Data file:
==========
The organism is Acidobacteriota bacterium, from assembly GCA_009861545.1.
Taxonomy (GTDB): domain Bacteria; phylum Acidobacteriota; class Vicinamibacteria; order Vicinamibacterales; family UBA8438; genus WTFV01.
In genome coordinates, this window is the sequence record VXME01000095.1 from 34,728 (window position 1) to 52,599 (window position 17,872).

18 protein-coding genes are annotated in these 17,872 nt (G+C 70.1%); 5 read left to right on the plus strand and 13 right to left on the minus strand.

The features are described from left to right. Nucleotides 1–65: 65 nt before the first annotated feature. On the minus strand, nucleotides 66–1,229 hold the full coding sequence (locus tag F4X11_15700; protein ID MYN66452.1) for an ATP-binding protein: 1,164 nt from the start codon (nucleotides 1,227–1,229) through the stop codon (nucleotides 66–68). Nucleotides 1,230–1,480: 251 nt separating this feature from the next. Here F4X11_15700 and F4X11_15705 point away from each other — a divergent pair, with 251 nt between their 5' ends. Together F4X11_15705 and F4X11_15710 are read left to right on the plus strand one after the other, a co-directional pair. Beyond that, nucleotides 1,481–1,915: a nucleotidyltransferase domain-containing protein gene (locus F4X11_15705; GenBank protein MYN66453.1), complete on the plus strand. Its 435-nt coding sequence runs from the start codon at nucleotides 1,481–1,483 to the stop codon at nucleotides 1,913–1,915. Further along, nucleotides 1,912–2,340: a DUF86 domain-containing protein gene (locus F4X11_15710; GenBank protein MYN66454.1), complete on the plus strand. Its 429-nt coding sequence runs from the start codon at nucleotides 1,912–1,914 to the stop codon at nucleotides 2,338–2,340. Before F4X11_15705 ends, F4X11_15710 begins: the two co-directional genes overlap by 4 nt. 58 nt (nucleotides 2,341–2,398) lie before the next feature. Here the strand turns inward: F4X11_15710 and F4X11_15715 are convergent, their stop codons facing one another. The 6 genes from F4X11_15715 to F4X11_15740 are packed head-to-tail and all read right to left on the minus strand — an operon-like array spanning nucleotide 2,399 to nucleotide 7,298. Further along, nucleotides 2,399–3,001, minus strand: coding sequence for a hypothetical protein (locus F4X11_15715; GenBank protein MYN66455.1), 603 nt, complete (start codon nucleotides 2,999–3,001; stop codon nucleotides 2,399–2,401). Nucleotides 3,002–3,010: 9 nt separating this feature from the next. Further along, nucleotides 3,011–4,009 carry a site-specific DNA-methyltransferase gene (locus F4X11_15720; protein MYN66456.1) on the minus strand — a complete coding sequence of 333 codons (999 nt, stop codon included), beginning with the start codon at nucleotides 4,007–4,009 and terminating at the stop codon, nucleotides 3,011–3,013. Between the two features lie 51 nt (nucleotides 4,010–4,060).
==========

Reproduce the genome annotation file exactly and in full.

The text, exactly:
The organism is Acidobacteriota bacterium, from assembly GCA_009861545.1.
Taxonomy (GTDB): domain Bacteria; phylum Acidobacteriota; class Vicinamibacteria; order Vicinamibacterales; family UBA8438; genus WTFV01.
In genome coordinates, this window is the sequence record VXME01000095.1 from 34,728 (window position 1) to 52,599 (window position 17,872).

18 protein-coding genes are annotated in these 17,872 nt (G+C 70.1%); 5 read left to right on the plus strand and 13 right to left on the minus strand.

The features are described from left to right. Nucleotides 1–65: 65 nt before the first annotated feature. On the minus strand, nucleotides 66–1,229 hold the full coding sequence (locus tag F4X11_15700; protein ID MYN66452.1) for an ATP-binding protein: 1,164 nt from the start codon (nucleotides 1,227–1,229) through the stop codon (nucleotides 66–68). Nucleotides 1,230–1,480: 251 nt separating this feature from the next. Here F4X11_15700 and F4X11_15705 point away from each other — a divergent pair, with 251 nt between their 5' ends. Together F4X11_15705 and F4X11_15710 are read left to right on the plus strand one after the other, a co-directional pair. Beyond that, nucleotides 1,481–1,915: a nucleotidyltransferase domain-containing protein gene (locus F4X11_15705; GenBank protein MYN66453.1), complete on the plus strand. Its 435-nt coding sequence runs from the start codon at nucleotides 1,481–1,483 to the stop codon at nucleotides 1,913–1,915. Further along, nucleotides 1,912–2,340: a DUF86 domain-containing protein gene (locus F4X11_15710; GenBank protein MYN66454.1), complete on the plus strand. Its 429-nt coding sequence runs from the start codon at nucleotides 1,912–1,914 to the stop codon at nucleotides 2,338–2,340. Before F4X11_15705 ends, F4X11_15710 begins: the two co-directional genes overlap by 4 nt. 58 nt (nucleotides 2,341–2,398) lie before the next feature. Here the strand turns inward: F4X11_15710 and F4X11_15715 are convergent, their stop codons facing one another. The 6 genes from F4X11_15715 to F4X11_15740 are packed head-to-tail and all read right to left on the minus strand — an operon-like array spanning nucleotide 2,399 to nucleotide 7,298. Further along, nucleotides 2,399–3,001, minus strand: coding sequence for a hypothetical protein (locus F4X11_15715; GenBank protein MYN66455.1), 603 nt, complete (start codon nucleotides 2,999–3,001; stop codon nucleotides 2,399–2,401). Nucleotides 3,002–3,010: 9 nt separating this feature from the next. Further along, nucleotides 3,011–4,009 carry a site-specific DNA-methyltransferase gene (locus F4X11_15720; protein MYN66456.1) on the minus strand — a complete coding sequence of 333 codons (999 nt, stop codon included), beginning with the start codon at nucleotides 4,007–4,009 and terminating at the stop codon, nucleotides 3,011–3,013. Between the two features lie 51 nt (nucleotides 4,010–4,060).